Sunday, January 30, 2011

Still Life. Photographing Fruits and Flowers

Dutch painters became masters of still life around the end of XVI, XVII and early XVIII centuries; they profusely used gold and silver objects arranged with lots of fruits, flowers, expensive items at the time like salt, pepper and fabrics to show off the wealth of their patrons.  No wonder why so many of these paintings are called ‘Vanitas’.

Painters like Pietr Clasz and Willem Clasz Heda used skulls, hourglasses and extinguished candles to remind viewers that all earthly possession are limited by the nature of our temporary existence.

In Spain, Still Life paintings were not as popular, the Spanish master of Still Life or 'Bodegon', Luis Melendez painted more humble displays, made up of fish, bread, parts or dead animals which I never liked (just a personal thing). However, I always enjoyed the ones with fruits and flowers. They convey a sense of lush, joy, color and a positive feeling except for the skulls, candles and hourglasses.

Since owning one of those paintings is kind of expensive, I took it on myself to try to emulate them using my camera. It also gave me the opportunity to intentionally focus on the optimistic and aesthetic part of the final composition ant to exclude any reminders to mine, or anybody’s temporary existence.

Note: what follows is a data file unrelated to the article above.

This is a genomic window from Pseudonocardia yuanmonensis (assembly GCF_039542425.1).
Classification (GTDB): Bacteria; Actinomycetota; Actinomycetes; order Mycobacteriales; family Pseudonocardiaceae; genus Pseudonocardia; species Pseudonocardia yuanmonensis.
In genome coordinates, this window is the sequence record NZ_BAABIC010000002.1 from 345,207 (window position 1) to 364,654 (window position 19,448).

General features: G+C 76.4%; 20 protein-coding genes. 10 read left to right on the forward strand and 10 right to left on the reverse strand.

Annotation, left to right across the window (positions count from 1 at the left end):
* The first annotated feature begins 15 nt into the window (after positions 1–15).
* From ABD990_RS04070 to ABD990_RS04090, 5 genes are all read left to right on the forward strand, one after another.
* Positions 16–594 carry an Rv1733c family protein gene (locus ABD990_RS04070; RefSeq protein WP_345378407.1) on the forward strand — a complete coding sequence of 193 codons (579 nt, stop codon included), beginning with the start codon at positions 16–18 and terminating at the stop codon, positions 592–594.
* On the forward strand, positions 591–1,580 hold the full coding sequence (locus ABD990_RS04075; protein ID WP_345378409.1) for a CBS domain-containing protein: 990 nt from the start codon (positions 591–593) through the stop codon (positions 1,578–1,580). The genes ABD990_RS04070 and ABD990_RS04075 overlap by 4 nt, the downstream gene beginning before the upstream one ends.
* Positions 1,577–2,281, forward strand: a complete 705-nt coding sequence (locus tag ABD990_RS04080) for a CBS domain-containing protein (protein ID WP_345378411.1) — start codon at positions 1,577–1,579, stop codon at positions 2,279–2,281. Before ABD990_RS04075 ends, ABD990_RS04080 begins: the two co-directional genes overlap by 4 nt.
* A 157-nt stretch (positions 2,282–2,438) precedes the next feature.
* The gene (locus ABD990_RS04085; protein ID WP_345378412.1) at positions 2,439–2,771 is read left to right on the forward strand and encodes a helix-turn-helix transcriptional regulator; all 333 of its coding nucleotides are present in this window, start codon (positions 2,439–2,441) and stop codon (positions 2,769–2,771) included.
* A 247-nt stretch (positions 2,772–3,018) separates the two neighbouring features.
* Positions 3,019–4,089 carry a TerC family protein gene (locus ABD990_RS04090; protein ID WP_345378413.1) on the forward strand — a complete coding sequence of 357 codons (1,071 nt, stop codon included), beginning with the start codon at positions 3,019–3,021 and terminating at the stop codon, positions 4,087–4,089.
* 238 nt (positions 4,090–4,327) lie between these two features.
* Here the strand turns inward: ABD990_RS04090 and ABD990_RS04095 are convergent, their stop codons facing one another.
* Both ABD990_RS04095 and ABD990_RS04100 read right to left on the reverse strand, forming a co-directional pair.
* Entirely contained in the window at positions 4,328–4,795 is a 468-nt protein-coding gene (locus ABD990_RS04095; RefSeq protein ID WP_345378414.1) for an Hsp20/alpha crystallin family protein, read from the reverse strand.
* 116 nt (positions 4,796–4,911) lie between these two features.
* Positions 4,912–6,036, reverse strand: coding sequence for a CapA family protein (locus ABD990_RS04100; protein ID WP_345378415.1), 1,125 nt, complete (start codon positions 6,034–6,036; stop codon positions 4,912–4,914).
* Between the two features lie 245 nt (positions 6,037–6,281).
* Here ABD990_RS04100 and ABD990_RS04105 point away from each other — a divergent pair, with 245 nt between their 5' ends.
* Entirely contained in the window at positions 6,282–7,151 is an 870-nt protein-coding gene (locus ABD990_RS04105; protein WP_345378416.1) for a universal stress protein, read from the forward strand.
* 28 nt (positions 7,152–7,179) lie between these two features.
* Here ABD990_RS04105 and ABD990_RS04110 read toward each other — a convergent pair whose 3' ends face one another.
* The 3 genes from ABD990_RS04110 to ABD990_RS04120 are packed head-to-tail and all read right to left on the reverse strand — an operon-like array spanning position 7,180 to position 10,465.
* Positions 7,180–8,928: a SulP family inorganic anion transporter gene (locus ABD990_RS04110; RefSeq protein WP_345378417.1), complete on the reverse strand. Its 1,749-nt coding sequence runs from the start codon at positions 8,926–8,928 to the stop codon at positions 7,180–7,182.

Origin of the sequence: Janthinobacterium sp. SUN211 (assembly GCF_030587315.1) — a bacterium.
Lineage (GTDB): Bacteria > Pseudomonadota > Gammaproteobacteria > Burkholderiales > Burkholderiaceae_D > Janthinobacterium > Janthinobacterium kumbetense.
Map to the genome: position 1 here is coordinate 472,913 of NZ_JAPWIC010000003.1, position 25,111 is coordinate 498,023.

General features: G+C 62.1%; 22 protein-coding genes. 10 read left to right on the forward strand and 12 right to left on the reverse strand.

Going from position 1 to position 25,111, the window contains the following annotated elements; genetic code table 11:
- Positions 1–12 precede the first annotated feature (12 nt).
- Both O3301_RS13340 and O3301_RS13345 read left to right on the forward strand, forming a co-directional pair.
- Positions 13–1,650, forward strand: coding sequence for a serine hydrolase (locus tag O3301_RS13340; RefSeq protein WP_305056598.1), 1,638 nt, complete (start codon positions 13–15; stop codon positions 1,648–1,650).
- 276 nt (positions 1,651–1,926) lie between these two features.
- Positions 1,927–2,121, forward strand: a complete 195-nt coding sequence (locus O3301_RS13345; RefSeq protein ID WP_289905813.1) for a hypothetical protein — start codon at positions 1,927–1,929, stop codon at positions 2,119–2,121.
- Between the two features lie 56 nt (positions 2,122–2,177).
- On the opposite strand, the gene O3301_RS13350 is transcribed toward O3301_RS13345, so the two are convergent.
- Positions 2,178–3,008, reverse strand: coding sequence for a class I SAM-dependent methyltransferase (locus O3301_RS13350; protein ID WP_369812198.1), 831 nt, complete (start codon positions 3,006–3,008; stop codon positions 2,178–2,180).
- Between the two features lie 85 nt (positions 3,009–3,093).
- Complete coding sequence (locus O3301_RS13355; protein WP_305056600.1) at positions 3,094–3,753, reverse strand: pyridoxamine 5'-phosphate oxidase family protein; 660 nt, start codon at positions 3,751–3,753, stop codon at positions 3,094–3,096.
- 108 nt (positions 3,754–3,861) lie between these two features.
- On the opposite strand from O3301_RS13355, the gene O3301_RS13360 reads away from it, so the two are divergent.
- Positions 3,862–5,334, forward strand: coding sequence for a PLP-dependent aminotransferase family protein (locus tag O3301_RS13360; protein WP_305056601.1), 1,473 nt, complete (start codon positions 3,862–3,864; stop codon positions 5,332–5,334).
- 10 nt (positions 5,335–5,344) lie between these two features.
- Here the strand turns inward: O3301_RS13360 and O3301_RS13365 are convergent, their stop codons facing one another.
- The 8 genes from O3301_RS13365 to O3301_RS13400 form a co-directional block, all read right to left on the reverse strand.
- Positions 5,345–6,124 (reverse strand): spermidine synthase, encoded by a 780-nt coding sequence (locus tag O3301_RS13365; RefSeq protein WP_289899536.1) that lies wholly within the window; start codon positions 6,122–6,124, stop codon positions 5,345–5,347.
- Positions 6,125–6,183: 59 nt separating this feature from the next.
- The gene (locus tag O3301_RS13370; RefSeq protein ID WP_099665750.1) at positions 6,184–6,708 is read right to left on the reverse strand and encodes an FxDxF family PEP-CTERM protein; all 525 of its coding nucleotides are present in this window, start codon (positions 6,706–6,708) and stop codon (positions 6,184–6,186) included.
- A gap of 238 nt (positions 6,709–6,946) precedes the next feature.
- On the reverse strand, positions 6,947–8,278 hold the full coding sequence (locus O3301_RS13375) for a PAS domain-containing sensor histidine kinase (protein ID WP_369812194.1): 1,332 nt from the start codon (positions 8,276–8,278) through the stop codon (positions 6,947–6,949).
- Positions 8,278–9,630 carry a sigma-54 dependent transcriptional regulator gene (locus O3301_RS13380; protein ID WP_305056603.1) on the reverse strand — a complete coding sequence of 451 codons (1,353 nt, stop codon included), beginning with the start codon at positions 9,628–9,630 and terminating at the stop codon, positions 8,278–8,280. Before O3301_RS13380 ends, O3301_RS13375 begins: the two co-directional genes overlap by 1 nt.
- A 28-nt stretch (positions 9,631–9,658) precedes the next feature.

This is why I choose to have lit candles and not extinguished ones (see at right). This is a photographic style that I enjoy immensely. It is something that I will continue pursuing after I finish my studio renovations. Because most of the Great Masters included a Römer (a.k.a Roemer) in their  compositions, I wanted to have one as well.

However,  I have seen only one for sale in eBay for about US$ 990.00; so, I settled for whatever other decorated glass I could find. If you have a Römer or Roemer lying around and would be so kind to lend it to me, it would be highly appreciated. These are great images for home décor, they look like paintings when printed in canvas, which adds its texture to the mix. They achieve the opposite of when a painting look like a photograph, something that was necessary during the pre-photo era.

See my other Still Life/Photography/Paintings related posts here  

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